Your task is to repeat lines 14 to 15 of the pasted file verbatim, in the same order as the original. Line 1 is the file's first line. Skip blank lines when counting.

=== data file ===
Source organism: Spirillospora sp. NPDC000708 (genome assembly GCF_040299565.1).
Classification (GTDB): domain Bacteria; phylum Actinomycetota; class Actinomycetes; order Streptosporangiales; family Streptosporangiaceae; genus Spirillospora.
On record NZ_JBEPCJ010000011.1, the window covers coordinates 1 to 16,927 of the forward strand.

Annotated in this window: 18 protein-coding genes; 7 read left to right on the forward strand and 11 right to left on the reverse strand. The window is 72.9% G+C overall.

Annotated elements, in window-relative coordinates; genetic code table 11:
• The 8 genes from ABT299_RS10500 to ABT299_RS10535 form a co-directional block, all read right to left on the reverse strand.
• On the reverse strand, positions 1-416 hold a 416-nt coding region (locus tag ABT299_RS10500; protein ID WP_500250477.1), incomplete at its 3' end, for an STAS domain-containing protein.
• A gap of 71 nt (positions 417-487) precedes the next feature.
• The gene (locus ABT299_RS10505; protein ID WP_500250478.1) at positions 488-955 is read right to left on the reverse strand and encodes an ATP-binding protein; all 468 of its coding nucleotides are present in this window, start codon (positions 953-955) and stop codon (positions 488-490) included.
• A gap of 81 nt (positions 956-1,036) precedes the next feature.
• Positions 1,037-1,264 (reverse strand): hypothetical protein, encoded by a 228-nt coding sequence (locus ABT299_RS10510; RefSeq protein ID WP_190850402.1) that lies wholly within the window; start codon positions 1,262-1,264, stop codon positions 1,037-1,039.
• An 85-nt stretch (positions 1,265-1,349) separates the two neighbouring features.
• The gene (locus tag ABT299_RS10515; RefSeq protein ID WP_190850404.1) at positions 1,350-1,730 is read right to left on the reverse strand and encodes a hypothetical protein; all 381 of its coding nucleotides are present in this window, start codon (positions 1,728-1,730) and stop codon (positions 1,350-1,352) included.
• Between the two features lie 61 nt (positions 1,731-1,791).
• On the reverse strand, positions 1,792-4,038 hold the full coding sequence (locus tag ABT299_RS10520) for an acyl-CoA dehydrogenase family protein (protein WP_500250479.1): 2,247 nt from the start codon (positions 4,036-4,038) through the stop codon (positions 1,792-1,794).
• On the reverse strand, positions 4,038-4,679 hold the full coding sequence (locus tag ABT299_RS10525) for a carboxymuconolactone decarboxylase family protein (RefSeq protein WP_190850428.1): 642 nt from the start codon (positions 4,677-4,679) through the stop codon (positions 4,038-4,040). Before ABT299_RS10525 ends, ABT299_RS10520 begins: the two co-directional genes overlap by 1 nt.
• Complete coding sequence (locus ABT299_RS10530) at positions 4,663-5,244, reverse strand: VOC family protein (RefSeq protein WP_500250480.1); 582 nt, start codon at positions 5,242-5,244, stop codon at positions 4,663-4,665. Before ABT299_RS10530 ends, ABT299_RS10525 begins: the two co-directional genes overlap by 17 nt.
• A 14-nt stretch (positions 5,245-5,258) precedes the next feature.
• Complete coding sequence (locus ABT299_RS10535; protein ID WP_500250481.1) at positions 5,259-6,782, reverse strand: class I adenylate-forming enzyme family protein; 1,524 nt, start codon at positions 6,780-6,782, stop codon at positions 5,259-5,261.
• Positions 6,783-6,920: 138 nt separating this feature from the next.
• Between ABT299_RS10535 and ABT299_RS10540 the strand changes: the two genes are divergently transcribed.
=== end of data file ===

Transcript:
• Between the two features lie 61 nt (positions 1,731-1,791).
• On the reverse strand, positions 1,792-4,038 hold the full coding sequence (locus tag ABT299_RS10520) for an acyl-CoA dehydrogenase family protein (protein WP_500250479.1): 2,247 nt from the start codon (positions 4,036-4,038) through the stop codon (positions 1,792-1,794).